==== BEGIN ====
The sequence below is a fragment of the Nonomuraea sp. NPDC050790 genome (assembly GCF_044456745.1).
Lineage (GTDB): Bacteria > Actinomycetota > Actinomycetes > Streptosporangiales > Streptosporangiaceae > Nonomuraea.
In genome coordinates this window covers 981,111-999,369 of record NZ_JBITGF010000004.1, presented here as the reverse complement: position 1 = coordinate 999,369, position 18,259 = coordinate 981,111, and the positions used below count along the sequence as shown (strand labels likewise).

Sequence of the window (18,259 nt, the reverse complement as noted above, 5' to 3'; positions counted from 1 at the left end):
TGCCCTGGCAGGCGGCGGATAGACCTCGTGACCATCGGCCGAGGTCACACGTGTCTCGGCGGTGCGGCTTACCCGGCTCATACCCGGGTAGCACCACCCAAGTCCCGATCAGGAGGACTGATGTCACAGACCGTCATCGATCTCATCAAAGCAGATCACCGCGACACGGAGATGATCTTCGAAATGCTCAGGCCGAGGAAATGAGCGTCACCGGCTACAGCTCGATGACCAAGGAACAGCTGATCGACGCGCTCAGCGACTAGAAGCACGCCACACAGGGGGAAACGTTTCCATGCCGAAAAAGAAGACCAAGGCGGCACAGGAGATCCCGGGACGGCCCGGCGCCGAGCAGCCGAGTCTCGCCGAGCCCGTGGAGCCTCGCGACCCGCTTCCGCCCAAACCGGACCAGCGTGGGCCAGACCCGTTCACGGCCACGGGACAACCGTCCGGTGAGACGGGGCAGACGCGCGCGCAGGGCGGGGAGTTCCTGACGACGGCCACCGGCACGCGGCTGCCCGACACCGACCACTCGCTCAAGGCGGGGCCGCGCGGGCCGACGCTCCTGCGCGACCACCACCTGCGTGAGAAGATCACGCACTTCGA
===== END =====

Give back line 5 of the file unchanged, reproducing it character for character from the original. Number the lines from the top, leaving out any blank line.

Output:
TGCCCTGGCAGGCGGCGGATAGACCTCGTGACCATCGGCCGAGGTCACACGTGTCTCGGCGGTGCGGCTTACCCGGCTCATACCCGGGTAGCACCACCCAAGTCCCGATCAGGAGGACTGATGTCACAGACCGTCATCGATCTCATCAAAGCAGATCACCGCGACACGGAGATGATCTTCGAAATGCTCAGGCCGAGGAAATGAGCGTCACCGGCTACAGCTCGATGACCAAGGAACAGCTGATCGACGCGCTCAGCGACTAGAAGCACGCCACACAGGGGGAAACGTTTCCATGCCGAAAAAGAAGACCAAGGCGGCACAGGAGATCCCGGGACGGCCCGGCGCCGAGCAGCCGAGTCTCGCCGAGCCCGTGGAGCCTCGCGACCCGCTTCCGCCCAAACCGGACCAGCGTGGGCCAGACCCGTTCACGGCCACGGGACAACCGTCCGGTGAGACGGGGCAGACGCGCGCGCAGGGCGGGGAGTTCCTGACGACGGCCACCGGCACGCGGCTGCCCGACACCGACCACTCGCTCAAGGCGGGGCCGCGCGGGCCGACGCTCCTGCGCGACCACCACCTGCGTGAGAAGATCACGCACTTCGA